Tag Archives: Obama

Miami gets it

Miami graffiti artists get it:

Wynwood: Obama as Bush

Advertisements

Leave a comment

Filed under Art, Politics, Unkategorized

Obama didn’t kill Osama.

“Obama didn’t kill Osama. A Navy SEAL did, who, less than a month ago, Obama was debating whether to pay at all.” – a Marine

Leave a comment

Filed under International, Law

Boys Need Fathers: The Future of Civil Rights

The following are notes taken from Kay Hymowitz’s talking points at the US Civil Rights Commission’s event “A New Era: Defining Civil Rights in the 21st Century.”  Ms. Hymowitz is a fellow at the Manhattan Institute and a Contributing Editor to the City Journal.

The South Side Decline Was a Direct Result of Absentee Fathers

When the South Side of Chicago began to leak industry, black families were pushed farther and farther outside of the industrial loop.  In the late 1950’s, race riots and fathers’ flight to workweeks downtown, away from their families, created a deep breach in family life.

Chicago’s South Side became descriptively “matriarchal,” i.e. single mothers were raising kids absent fathers in the home, that culture saw a sharp decline.  “South Side decline” refers to the period between the 1950’s and the late 90’s, wherein African Americans struggled to secure a place in an increasingly-competitive shrinking suburb.

President Obama and the South Side

President Obama spent nearly his entire public life in and around Chicago’s South Side.  When he was there, Barack Obama’s effect on the South Side Decline was exactly zero.

Obama could have asked: Where are the men in this neighborhood?  Instead, he ignored the utter absence of male role models — of fathers — and asked: Where are the social workers who will take care of these families?  Where are the government institutions who will provide for these single mothers raising their kids?

Marriage Civilizes Men

Marriage serves as the root of the family unit, which in turn becomes the root for strong civil society.  Men are critical for families, not only as role models for their kids, but also as providers who permit mothers to act as role models themselves.

More importantly, “marriage civilizes men.”  It’s the wooing of and providing for a wife that instills the “bourgeois habits” of self-discipline and work ethic.  Without an imposed sense of responsibility, “men remain boys.”

More from the Civil Rights Commission conference on Men and Marriage (from Heather Mac Donald, also of the Manhattan Institute).

Leave a comment

Filed under Unkategorized

Oh, Mason

I cannot get enough of this car parked in Mason’s student lot.  Yesterday my Contracts seminar devolved into a discussion of which was the “best” apostle.  Today these bumper stickers.  My law school is special.

My law school is special!

Leave a comment

Filed under Unkategorized

Leash SoSo Tight

Does anyone else feel a little violated to learn that the White House chose Justice Sotomayor’s confirmation outfits?

Says the WSJ blawg, citing the New Haven Register (which culled from Sotomayor’s private speech by interviewing reunion attendees):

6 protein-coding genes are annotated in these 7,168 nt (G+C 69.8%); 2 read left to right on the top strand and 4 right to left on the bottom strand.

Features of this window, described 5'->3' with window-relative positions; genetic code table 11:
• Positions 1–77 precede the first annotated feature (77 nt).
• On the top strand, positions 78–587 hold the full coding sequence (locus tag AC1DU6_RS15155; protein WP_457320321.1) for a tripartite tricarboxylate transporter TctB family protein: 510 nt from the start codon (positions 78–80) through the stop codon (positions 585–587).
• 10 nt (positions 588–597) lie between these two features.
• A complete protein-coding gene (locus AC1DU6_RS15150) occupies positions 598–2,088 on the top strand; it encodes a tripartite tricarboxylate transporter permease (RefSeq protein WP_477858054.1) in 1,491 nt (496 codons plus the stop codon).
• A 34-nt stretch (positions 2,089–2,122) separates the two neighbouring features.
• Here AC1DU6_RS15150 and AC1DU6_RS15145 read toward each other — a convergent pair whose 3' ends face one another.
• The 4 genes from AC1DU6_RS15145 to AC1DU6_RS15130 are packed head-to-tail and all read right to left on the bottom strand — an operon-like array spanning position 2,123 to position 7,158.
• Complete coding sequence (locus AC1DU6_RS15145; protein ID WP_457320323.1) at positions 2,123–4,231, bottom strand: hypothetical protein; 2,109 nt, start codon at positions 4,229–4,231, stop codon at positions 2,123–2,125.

Justice Sonia Sotomayor, whom we’ve learned likes to talk, gave a speech Saturday night saying her nomination process was so tightly scripted that the White House picked out her dress.

Obvi Sonia, J.’s confirmation was just a formality.  Still, isn’t choosing her clothes a leeetle bit too much?  I get that the White House <3’s her, but when does inter-branch meddling cross the line?

Of the nomination:

Meyer recalled that Sotomayor grew teary at moments when discussing the nomination process, but kept the crowd laughing. Sotomayor even explained that she’d gone shopping for clothes to wear to her acceptance ceremony, but government officials instead told her to bring five suits, one of which they would recommend for her to wear, Meyer said.

I feel a little like this administration is a grand hand holding the Ouija guide.  We’re spelling out a message the White House assures us comes organically from beyond. But the clearer the messages gets it’s becoming patently obvious it’s not coming from anywhere but that omnipresent hand.

Leave a comment

Filed under Unkategorized

Deference and Decay

Top ten signs the press is overly deferential:

The President bails out the newspapers.

Ahem.  Obama is like Self-Serving Smurf.  What’s frustrating is that rather than drown in his reflection like Narcissus he’ll just pass the buck forward.

It’ll be our children’s children who wonder: What did those old dudes mean when they kept talking about this “shining city on a hill”?

Leave a comment

Filed under Unkategorized

The Flaccid Fourth Estate

Last year I asked myself repeatedly why we kept talking about Britney Spears’s ladyparts.  I wondered how an ungraceful limo entrance heard round the world could supplant everything more urgent, if not more critical, than Britney’s hoochie-cooch.

The answer, of course, is obvious: We pay for it.  Why would we seek out nebulous concepts buried in spin when Britney’s right there?  And she’s underdressed! And now she’s shaving her head!

I’m fortunate to live in a place where I have instant access to the viewpoint I prefer.  There’s no question we have some response to what’s up in this country.  There’s simply not enough of it to counter the oppressive “act first, think later” attitude that prevails.